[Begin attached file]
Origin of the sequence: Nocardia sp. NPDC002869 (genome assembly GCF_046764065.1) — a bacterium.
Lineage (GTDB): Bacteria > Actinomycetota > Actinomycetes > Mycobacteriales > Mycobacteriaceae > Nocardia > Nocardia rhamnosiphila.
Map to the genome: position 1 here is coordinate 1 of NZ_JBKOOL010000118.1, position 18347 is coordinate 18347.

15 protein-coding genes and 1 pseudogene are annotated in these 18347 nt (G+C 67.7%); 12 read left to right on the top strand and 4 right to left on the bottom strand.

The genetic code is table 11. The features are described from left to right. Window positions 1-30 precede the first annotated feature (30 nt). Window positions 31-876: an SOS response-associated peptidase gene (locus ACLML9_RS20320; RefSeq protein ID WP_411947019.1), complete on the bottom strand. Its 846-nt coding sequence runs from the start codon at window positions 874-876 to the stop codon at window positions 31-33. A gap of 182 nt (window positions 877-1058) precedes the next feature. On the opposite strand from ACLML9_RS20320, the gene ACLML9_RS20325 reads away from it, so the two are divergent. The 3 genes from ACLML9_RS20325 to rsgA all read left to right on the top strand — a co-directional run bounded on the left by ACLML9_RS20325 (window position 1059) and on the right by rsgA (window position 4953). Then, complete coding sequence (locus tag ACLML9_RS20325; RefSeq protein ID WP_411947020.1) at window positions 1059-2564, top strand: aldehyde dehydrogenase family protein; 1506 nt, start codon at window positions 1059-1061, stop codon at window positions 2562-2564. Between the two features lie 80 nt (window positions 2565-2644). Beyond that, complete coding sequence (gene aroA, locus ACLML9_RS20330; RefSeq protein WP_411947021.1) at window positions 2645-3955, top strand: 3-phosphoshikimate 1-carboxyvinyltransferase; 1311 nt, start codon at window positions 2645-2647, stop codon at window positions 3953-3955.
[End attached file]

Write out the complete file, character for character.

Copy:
Origin of the sequence: Nocardia sp. NPDC002869 (genome assembly GCF_046764065.1) — a bacterium.
Lineage (GTDB): Bacteria > Actinomycetota > Actinomycetes > Mycobacteriales > Mycobacteriaceae > Nocardia > Nocardia rhamnosiphila.
Map to the genome: position 1 here is coordinate 1 of NZ_JBKOOL010000118.1, position 18347 is coordinate 18347.

15 protein-coding genes and 1 pseudogene are annotated in these 18347 nt (G+C 67.7%); 12 read left to right on the top strand and 4 right to left on the bottom strand.

The genetic code is table 11. The features are described from left to right. Window positions 1-30 precede the first annotated feature (30 nt). Window positions 31-876: an SOS response-associated peptidase gene (locus ACLML9_RS20320; RefSeq protein ID WP_411947019.1), complete on the bottom strand. Its 846-nt coding sequence runs from the start codon at window positions 874-876 to the stop codon at window positions 31-33. A gap of 182 nt (window positions 877-1058) precedes the next feature. On the opposite strand from ACLML9_RS20320, the gene ACLML9_RS20325 reads away from it, so the two are divergent. The 3 genes from ACLML9_RS20325 to rsgA all read left to right on the top strand — a co-directional run bounded on the left by ACLML9_RS20325 (window position 1059) and on the right by rsgA (window position 4953). Then, complete coding sequence (locus tag ACLML9_RS20325; RefSeq protein ID WP_411947020.1) at window positions 1059-2564, top strand: aldehyde dehydrogenase family protein; 1506 nt, start codon at window positions 1059-1061, stop codon at window positions 2562-2564. Between the two features lie 80 nt (window positions 2565-2644). Beyond that, complete coding sequence (gene aroA, locus ACLML9_RS20330; RefSeq protein WP_411947021.1) at window positions 2645-3955, top strand: 3-phosphoshikimate 1-carboxyvinyltransferase; 1311 nt, start codon at window positions 2645-2647, stop codon at window positions 3953-3955.